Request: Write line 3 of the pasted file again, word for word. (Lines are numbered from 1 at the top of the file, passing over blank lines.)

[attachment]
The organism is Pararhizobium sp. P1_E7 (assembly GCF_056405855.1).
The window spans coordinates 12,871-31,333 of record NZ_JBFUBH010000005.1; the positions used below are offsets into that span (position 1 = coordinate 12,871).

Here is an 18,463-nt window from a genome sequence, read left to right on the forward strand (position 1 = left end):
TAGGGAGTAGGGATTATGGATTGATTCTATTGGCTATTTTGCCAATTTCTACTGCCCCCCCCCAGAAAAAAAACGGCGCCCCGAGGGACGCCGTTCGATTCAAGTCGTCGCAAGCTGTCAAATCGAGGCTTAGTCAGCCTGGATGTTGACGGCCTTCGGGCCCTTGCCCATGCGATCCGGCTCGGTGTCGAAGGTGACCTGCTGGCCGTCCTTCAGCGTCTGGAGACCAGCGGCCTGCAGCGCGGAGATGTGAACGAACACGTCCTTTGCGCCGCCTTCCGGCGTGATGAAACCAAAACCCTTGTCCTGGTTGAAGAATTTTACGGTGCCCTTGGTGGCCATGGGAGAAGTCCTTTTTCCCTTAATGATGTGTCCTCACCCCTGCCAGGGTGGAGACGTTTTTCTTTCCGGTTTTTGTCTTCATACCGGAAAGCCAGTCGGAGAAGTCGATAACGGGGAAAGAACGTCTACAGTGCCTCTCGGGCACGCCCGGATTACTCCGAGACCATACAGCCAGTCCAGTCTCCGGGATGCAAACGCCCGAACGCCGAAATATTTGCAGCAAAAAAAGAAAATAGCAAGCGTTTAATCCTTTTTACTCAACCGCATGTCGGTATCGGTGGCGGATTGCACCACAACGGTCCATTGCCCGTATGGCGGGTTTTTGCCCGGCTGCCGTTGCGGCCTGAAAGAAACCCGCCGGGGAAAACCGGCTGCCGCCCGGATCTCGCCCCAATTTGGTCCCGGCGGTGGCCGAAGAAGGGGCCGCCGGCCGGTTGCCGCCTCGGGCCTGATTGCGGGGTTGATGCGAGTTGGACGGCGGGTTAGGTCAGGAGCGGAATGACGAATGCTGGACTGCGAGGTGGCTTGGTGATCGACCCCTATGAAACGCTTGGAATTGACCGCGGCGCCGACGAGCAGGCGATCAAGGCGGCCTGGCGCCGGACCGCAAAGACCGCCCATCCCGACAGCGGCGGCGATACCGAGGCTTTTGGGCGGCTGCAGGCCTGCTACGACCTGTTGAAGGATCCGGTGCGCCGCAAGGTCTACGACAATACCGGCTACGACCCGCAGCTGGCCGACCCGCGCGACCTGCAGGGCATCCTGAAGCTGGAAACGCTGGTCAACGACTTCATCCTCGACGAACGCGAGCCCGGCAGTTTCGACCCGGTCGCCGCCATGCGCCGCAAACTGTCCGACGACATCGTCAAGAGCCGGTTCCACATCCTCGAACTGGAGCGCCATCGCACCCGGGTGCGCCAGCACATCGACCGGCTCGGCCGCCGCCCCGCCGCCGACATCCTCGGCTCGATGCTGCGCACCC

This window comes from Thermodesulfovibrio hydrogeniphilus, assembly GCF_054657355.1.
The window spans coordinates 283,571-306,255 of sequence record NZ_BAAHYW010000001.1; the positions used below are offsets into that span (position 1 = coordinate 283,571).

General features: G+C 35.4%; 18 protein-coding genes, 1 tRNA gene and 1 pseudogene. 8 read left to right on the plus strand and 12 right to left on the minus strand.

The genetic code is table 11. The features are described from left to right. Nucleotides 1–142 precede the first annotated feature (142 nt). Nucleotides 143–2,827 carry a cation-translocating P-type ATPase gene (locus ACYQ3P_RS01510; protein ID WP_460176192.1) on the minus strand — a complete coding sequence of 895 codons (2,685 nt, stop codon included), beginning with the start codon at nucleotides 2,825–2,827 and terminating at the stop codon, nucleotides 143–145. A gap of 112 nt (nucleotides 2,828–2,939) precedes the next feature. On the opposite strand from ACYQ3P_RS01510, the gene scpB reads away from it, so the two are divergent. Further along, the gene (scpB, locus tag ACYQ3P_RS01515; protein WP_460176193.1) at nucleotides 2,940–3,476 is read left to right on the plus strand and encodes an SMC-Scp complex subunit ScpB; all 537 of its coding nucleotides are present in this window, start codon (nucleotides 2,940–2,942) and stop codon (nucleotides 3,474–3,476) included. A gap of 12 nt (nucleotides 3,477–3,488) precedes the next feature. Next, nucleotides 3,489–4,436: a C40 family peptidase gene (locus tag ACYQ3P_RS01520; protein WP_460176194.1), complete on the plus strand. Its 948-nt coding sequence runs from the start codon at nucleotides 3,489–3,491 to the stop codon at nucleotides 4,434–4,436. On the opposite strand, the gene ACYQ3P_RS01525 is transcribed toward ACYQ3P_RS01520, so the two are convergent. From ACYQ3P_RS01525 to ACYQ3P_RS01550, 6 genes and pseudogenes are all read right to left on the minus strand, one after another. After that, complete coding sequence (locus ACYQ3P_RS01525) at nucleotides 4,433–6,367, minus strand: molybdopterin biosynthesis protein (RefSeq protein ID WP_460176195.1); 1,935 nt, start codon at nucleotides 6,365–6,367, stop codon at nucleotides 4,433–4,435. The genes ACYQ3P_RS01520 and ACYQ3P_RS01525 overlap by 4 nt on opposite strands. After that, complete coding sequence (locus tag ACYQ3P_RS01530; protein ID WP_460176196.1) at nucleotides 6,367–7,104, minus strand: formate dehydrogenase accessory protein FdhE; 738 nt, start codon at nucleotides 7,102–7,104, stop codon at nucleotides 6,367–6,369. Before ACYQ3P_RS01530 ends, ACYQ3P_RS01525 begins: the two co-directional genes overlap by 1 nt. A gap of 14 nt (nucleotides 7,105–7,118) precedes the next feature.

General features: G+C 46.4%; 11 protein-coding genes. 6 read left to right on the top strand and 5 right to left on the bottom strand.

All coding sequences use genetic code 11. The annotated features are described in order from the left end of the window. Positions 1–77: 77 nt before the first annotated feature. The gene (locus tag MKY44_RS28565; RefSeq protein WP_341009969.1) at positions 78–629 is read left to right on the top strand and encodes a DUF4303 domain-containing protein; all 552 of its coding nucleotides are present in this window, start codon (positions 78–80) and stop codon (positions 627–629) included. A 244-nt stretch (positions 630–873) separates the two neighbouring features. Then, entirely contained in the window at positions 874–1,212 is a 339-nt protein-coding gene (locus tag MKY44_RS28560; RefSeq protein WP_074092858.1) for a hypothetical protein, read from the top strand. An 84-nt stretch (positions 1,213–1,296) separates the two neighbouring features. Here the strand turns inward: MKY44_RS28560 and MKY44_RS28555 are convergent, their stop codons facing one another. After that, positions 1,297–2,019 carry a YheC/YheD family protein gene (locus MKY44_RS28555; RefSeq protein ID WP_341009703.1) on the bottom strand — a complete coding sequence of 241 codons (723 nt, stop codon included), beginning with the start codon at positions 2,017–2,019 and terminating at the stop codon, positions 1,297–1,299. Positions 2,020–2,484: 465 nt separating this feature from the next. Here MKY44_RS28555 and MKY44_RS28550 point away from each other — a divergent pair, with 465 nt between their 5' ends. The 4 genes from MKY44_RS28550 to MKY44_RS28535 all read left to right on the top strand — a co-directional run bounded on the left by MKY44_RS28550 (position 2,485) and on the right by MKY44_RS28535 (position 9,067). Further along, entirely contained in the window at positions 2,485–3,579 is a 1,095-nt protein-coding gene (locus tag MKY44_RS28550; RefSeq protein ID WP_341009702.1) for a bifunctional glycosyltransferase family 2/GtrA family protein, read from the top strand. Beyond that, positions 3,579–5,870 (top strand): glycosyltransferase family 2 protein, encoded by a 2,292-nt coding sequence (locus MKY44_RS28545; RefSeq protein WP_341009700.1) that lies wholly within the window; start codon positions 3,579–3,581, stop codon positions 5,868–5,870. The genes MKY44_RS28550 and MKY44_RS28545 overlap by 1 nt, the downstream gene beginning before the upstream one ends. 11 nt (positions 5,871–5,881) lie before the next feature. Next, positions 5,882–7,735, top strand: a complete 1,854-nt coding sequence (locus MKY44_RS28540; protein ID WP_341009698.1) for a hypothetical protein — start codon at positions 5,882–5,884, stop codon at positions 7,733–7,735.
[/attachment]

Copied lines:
Here is an 18,463-nt window from a genome sequence, read left to right on the forward strand (position 1 = left end):